Charter Alley Primitive Methodist chapel, Hants
Beginnings and personal visit
Charter Alley (also called in old Primitive writings Chutter/Chatter/Chalter Alley) was in the Reading Circuit. The Primitive Methodists had preached the gospel, mainly in the open air, for nearly twenty years to the scattered population of this agricultural neighbourhood. For years they experienced both toil and discouragement, but later they could report that “the seed then sown in faith has since sprung up, and is now yielding a cheering harvest.”
A small cottage
In 1848 they purchased a small cottage and fitted it up for worship, but it was soon much too small to contain all the people who flocked to hear. So the trustees bought an old cottage and on part of the garden built a chapel which was opened on 21st December 1851. (The other cottage reverted to a dwelling.)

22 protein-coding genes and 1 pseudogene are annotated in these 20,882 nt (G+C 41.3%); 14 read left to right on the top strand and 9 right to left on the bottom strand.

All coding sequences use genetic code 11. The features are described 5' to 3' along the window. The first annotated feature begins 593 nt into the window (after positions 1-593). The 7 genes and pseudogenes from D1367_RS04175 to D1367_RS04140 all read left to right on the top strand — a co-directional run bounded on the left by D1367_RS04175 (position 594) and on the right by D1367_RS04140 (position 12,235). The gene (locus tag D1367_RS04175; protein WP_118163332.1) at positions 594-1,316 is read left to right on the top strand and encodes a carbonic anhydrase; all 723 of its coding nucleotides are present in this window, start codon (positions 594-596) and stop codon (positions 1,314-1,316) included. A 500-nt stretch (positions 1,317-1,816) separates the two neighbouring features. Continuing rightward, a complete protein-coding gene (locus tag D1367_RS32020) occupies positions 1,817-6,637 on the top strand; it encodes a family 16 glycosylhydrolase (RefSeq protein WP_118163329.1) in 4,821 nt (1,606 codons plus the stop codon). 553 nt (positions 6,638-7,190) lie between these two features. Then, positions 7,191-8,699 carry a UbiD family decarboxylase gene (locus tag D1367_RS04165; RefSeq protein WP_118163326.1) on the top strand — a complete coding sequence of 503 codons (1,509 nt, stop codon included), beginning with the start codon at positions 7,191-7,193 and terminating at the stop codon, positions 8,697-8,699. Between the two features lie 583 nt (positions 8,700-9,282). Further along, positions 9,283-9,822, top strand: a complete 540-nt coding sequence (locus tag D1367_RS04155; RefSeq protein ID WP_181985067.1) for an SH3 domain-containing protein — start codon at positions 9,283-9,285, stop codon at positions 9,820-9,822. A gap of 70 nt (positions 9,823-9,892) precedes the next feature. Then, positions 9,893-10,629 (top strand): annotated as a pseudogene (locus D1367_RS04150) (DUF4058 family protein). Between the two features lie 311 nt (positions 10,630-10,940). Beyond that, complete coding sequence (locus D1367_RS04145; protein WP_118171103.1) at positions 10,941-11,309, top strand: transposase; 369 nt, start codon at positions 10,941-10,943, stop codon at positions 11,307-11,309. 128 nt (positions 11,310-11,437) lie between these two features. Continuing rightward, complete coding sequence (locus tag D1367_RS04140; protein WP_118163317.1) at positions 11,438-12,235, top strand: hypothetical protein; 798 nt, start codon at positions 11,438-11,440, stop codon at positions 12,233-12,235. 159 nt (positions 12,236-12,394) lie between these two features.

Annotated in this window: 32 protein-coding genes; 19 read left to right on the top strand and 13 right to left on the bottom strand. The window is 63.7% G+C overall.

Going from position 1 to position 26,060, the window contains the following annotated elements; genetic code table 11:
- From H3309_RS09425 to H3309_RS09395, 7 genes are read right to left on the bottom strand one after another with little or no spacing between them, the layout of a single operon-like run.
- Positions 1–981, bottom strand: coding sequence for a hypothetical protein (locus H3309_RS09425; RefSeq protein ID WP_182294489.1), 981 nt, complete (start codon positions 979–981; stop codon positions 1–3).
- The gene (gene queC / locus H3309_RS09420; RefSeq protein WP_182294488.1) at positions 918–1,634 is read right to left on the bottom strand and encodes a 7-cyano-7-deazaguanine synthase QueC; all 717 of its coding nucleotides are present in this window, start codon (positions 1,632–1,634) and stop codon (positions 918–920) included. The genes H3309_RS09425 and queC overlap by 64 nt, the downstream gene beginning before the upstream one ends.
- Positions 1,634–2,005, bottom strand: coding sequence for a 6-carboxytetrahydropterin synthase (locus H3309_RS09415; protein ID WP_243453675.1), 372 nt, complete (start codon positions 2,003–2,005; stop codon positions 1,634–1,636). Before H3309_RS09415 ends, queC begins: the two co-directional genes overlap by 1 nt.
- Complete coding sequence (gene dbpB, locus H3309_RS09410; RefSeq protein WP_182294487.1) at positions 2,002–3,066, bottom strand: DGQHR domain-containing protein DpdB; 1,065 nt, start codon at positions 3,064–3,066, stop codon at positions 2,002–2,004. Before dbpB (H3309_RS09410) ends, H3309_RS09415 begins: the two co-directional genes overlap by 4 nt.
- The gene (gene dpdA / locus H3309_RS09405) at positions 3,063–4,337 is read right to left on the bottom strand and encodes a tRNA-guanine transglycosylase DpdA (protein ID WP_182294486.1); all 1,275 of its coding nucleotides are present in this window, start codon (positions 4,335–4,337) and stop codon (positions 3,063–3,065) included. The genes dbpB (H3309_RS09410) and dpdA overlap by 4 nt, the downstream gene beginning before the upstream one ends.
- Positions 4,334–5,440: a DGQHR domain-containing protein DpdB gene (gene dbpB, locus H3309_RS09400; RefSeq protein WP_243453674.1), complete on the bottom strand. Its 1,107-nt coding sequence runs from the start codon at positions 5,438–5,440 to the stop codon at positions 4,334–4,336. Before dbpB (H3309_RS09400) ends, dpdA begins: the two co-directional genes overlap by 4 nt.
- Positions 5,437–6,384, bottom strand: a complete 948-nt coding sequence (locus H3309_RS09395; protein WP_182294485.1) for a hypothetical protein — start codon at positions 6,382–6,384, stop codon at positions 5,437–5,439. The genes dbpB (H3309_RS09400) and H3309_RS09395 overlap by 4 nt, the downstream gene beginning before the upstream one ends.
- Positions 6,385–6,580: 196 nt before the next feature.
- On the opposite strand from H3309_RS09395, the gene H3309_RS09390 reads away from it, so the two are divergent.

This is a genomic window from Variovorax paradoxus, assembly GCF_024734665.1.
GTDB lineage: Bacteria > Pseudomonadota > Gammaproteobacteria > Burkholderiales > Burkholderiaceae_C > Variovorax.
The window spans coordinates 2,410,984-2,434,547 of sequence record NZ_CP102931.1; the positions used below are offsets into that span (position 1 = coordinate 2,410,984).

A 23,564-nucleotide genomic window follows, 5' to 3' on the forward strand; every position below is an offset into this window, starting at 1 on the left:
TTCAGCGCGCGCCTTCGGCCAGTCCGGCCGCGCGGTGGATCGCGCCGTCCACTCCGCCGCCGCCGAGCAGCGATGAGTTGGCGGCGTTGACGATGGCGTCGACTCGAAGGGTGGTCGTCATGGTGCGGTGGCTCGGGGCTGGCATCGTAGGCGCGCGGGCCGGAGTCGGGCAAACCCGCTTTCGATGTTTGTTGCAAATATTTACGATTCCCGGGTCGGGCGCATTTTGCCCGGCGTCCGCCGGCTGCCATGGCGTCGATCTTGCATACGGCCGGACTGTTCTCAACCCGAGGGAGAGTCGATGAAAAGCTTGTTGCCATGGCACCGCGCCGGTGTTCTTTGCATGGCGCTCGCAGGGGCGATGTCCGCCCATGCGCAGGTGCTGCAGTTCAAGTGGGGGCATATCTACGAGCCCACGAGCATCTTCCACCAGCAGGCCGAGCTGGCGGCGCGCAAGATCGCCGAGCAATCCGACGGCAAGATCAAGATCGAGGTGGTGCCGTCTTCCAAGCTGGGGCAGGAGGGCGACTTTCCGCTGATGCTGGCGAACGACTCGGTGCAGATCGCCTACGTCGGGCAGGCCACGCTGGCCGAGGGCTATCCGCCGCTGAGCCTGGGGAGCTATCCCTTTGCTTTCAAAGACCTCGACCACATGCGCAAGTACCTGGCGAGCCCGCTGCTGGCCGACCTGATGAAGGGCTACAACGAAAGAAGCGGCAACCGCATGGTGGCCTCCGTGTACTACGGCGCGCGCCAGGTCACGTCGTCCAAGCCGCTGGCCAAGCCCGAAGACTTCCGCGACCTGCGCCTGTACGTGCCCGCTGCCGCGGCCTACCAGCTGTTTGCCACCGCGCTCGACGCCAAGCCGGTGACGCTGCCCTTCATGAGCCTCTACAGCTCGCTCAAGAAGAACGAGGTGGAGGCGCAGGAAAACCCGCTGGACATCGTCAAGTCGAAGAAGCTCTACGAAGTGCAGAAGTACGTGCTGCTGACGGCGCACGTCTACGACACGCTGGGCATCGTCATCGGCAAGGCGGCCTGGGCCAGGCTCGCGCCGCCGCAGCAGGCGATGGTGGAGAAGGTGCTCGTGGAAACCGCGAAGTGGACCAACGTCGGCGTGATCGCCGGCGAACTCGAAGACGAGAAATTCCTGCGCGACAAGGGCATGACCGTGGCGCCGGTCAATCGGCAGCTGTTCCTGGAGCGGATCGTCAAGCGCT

In August 1855 the Primitive Methodist evangelist Isaac Nullis went to Silchester to take services at various places including Charter Alley, and God did a work of conversion through his preaching at each place. He returned to the area in September 1864 and held revival services including at Charter Alley, where there were several penitents on the Sunday, among whom was a woman of profligate habits and disreputable character.
My own experience
I attended a Methodist Revival Fellowship meeting at Charter Alley in the mid 1960s, attended by people from a number of local chapels. My contact with such people, in fellowship, prayer and conversation, strengthened my desire that for my life and service “your people shall be my people, and your God my God,” as one said in the Bible. As the old song has it:
Give me that old-time religion, Give me that old-time religion, Give me that old-time religion, It’s good enough for me.